Reflecting on the Hammers' performance, Rob said: "You'd rather see your team play like that and lose one-nil than play like we did last week and lose to Newcastle. In that respect, it's an improvement but still no points. I think the first half was all a little bit too easy for them but in the second half we gave it a real go. As we've seen from Premier League games throughout the years that whoever gets the first goal, it's very hard for the other side to get back into it. It was a disappointing game, but it was one where we showed what we can do in the second half and if we'd done that in the first, then maybe we'd have come out with a positive result. We've lost a couple of games, but we're still in a good position in the league. This week gives us another chance to put it right. Everyone will be working towards that this week and then we can go into the international break looking forward rather than back."

Finally, his manager has pleaded for him to be given more time but Dean Ashton insisted today that he is ready to answer England's call. Speaking in the Mail, the West Ham striker, who has scored three goals in four games following his comeback from a year out with a badly broken ankle, believes the "sky is the limit" for him. "I feel ready to play for England if I am picked," he said. "If I didn't feel ready I wouldn't be playing. I'm improving in every game and all I can do is maintain that improvement and do my best for West Ham in every game. Hopefully that will be enough to impress Steve McClaren. Whether it's Aston Villa next Saturday for West Ham or England against Estonia in a couple of weeks time, I am ready. I feel brilliant and excited about moving forward. I believe the sky is the limit now and no one is going to stand in my way because I'm going to work harder than anyone else and I want it more than anyone else."

On most days, before reporting for training at West Ham, Ashton and physiotherapist John Green meet at the Esporta fitness club in Romford at around 8am for a work session which includes manipulation on the ankle. Green, who was West Ham's club physio for 15 years, now acts in a freelance capacity and has worked with Michael Owen, Kieron Dyer, Damien Duff and David James. Green said: "I would compare him to Michael Owen in his dedication. I've been fortunate enough to work with Michael recently and he's so competitive by nature. Every little task, every small exercise, he has to win. Dean is different but it's the commitment to the level of work he does that is really impressive. He's a really driven person."

Ashton himself explains that single-mindedness which could bring him the reward of an England cap in the near future. "John assessed me and told me what was possible with my physique," he said. "We then worked tirelessly on making that a reality and I feel so much better for all that work. I'm still big and strong but at the same time I'm leaner and quicker. Football wise, it takes time to get your touch back but because I've worked so hard, it just doesn't seem like I was out for a year. I've been pigeon-holed in the past as a big, slow target man who can't really run and probably carrying a bit too much weight. If people actually watched me train, though, they would see that's not true. I haven't got a big belly under my shirt and I feel fairly athletic. It's hard to change peoples' opinions but that's what I'm trying to do now. I've even moved down a size in shirts because I wanted to show people what good shape I'm in."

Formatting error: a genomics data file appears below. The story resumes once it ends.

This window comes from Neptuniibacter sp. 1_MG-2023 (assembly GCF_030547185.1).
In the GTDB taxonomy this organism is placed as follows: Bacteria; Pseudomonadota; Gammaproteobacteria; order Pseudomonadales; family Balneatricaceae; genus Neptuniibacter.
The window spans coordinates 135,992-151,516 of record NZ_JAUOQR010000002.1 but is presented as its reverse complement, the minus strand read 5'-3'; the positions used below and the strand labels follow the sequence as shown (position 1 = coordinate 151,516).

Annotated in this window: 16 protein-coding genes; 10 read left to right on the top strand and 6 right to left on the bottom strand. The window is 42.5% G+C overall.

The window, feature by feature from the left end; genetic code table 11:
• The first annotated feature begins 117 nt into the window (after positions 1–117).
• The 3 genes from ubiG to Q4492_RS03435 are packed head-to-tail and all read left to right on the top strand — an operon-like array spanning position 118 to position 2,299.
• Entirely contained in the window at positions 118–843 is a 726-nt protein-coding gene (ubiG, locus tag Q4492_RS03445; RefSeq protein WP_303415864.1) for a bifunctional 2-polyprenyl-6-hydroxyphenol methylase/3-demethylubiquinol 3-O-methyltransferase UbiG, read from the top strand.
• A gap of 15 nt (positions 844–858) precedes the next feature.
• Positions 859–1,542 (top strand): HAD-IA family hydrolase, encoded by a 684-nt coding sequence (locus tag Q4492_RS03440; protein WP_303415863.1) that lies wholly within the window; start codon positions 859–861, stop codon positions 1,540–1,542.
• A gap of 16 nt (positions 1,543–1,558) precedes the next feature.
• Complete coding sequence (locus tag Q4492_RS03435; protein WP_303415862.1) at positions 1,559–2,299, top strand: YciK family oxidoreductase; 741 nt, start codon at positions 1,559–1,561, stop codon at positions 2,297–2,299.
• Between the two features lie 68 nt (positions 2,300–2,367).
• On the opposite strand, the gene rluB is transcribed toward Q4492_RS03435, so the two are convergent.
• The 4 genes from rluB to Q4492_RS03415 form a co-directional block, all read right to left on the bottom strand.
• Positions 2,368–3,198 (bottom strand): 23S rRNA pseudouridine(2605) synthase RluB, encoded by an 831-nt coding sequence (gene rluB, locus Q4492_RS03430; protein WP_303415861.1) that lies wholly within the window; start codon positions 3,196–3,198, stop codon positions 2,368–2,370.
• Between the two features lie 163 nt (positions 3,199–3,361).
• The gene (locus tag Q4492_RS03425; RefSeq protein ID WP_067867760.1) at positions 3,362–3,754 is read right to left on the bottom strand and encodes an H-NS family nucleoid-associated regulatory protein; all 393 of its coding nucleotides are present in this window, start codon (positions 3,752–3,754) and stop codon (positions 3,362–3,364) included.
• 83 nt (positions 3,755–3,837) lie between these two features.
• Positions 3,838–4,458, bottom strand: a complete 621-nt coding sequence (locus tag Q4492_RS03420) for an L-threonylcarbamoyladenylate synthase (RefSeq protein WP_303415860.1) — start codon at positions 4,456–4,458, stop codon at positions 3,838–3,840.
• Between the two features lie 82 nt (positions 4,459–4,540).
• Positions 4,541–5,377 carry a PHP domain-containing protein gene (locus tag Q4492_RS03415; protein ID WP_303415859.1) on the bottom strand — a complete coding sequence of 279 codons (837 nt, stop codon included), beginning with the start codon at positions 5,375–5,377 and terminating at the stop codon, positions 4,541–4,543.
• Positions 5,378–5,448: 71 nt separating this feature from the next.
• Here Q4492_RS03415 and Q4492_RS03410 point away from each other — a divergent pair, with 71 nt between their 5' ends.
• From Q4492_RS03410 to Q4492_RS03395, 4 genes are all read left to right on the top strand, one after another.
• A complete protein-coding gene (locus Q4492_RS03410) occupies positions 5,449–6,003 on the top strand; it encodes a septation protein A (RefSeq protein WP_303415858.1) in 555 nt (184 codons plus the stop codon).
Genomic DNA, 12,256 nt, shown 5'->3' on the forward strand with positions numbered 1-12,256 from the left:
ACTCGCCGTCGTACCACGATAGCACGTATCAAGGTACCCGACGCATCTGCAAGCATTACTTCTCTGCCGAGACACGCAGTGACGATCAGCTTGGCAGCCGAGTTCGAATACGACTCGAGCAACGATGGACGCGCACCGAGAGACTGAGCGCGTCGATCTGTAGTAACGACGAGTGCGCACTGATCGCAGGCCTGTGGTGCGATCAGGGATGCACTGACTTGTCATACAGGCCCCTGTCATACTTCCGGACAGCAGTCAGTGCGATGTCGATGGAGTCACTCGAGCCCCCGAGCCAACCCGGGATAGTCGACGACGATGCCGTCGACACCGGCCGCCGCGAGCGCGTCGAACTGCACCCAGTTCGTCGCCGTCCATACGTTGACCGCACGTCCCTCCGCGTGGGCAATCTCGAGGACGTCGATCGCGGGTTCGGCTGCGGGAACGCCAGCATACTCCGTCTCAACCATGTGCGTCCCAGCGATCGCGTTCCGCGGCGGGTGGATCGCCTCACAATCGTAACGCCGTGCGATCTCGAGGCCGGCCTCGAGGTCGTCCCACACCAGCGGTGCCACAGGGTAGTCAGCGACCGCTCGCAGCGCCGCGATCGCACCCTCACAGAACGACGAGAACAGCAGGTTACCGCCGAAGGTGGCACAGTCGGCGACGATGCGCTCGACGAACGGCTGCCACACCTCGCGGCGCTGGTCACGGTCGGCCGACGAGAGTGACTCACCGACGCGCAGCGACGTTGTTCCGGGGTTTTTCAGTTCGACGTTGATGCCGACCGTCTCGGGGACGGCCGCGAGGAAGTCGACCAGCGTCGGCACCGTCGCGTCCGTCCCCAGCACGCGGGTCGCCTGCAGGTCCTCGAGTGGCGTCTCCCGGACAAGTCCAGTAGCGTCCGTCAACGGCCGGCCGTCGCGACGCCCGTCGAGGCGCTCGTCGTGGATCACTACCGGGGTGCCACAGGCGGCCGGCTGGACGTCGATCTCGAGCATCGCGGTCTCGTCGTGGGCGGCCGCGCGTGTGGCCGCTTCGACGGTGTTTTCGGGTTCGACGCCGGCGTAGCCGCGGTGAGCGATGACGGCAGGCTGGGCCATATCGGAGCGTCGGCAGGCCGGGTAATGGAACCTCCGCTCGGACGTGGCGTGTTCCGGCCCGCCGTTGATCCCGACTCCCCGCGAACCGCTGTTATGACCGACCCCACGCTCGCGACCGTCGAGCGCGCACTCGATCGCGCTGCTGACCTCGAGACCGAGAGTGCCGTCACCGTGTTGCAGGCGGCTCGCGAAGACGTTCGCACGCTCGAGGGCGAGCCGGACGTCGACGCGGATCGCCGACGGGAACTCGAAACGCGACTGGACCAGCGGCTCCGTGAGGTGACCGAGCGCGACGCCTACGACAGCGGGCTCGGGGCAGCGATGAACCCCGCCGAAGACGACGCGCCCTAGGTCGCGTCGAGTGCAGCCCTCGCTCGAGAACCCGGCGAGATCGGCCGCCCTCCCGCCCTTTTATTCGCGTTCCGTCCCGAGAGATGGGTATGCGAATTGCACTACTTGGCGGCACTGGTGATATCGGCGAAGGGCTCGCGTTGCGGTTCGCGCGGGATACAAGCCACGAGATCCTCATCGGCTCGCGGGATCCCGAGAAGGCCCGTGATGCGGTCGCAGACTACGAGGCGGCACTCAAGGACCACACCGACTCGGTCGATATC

With other striking candidates like Peter Crouch, Jermain Defoe and Andy Johnson not playing regularly, Ashton could soon have his chance to demonstrate to England fans at Wembley just what they've missed over the last year. "Going through that whole process of recovering from a long-term injury makes you tougher mentally," he said. "It's depressing at times but now I appreciate every day's training, every game. It makes me more determined to do as much as I can with what I have and to fitness. It's difficult mentally as well and physically coming back from a serious injury like the one I had, but he has given me that confidence which has been vital. He's been there to reassure me every step of the way and without a doubt I wouldn't be back if it hadn't been for John. I have a hell of a lot to thank him for because he's been there every day and put in as much effort as I have. I first met John when I had a hamstring injury just before our FA Cup Final against Liverpool and West Ham team-mate Christian Dailly advised me to go to him. Again, without his input I probably would not have played in that game so from then on I knew that, if I was injured, I would go to him."